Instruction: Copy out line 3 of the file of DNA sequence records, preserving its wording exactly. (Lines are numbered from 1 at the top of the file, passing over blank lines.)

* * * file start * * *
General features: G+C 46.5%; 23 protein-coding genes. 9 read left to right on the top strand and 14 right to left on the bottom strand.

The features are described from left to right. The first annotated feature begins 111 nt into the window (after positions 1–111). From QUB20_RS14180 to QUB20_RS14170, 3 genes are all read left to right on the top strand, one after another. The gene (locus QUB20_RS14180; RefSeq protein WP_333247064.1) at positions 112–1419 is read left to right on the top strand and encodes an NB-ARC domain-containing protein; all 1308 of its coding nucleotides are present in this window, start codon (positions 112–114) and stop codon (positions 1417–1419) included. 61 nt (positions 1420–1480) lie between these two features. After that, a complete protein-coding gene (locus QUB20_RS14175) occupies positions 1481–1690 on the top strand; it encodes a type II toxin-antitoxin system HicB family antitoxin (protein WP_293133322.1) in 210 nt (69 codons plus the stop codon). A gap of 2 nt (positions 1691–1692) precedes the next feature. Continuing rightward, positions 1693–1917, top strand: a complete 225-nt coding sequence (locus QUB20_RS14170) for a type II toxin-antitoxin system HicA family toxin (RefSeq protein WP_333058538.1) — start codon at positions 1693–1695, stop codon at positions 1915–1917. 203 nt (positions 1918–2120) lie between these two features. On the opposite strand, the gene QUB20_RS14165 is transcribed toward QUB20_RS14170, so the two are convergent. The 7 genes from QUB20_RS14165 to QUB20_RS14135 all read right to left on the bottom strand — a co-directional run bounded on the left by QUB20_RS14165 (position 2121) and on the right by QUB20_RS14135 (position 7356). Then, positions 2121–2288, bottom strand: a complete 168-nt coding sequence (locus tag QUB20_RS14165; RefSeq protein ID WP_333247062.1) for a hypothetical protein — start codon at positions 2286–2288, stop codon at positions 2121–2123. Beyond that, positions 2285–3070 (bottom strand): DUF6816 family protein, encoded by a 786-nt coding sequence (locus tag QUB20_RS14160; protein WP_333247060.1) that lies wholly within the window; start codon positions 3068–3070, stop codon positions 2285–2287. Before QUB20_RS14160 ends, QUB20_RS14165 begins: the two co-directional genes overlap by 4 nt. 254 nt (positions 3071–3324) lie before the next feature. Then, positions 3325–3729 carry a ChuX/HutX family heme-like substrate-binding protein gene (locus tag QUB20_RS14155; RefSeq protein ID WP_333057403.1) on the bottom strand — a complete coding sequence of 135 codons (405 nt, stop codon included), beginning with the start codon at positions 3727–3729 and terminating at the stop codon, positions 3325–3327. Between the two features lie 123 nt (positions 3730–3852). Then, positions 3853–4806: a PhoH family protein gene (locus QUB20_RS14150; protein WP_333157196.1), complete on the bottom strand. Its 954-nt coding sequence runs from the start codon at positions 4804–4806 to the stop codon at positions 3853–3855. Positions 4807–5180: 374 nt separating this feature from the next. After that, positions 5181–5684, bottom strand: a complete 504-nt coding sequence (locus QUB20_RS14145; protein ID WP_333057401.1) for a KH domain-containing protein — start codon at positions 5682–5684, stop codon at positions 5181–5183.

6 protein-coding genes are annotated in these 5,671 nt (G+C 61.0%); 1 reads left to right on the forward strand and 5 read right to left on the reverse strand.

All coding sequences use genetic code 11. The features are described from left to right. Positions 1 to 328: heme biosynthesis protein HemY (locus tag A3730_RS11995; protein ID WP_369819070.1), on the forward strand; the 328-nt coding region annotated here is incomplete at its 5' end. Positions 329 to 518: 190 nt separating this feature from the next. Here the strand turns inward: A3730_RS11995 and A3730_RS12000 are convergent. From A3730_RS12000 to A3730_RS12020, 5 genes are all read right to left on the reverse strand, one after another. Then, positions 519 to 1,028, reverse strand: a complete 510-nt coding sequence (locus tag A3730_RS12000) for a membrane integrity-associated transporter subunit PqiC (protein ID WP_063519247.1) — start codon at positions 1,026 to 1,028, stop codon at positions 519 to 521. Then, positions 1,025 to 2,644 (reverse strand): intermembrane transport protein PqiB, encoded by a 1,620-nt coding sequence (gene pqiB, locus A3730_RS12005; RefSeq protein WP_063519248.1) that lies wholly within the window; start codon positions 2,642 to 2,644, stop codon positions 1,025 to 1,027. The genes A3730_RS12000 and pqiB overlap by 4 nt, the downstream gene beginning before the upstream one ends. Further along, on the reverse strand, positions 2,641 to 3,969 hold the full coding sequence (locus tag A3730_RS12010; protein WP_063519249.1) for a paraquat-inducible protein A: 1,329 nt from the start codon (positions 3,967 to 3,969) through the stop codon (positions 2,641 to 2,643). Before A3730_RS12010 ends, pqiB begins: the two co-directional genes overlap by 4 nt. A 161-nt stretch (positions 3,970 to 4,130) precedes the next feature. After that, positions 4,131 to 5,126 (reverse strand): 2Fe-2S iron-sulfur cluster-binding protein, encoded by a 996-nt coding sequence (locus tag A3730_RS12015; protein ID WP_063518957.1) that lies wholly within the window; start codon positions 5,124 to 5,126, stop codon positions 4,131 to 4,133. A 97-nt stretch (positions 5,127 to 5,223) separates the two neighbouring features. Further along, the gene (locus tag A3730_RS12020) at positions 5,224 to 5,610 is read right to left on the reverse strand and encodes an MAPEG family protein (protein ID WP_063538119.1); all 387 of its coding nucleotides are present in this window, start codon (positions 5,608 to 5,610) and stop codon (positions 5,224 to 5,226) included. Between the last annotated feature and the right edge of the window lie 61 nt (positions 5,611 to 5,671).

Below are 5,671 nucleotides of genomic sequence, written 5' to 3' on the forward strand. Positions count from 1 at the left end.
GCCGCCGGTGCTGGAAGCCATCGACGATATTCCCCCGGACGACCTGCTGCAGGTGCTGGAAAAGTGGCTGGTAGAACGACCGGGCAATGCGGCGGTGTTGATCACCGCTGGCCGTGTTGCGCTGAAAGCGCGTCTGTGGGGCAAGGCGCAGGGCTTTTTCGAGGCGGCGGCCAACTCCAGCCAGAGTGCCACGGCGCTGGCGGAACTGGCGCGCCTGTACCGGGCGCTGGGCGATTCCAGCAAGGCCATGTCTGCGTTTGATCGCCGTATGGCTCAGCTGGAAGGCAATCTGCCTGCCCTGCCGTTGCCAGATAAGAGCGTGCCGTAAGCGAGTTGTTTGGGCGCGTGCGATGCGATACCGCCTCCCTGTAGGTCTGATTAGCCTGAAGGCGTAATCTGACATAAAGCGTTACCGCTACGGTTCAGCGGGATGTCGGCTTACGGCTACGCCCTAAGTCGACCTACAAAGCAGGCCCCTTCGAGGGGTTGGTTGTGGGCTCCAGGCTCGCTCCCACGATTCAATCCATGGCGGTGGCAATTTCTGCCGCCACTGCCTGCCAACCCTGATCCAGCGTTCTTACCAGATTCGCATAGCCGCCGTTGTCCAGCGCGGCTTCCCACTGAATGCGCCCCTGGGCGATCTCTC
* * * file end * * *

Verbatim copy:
6 protein-coding genes are annotated in these 5,671 nt (G+C 61.0%); 1 reads left to right on the forward strand and 5 read right to left on the reverse strand.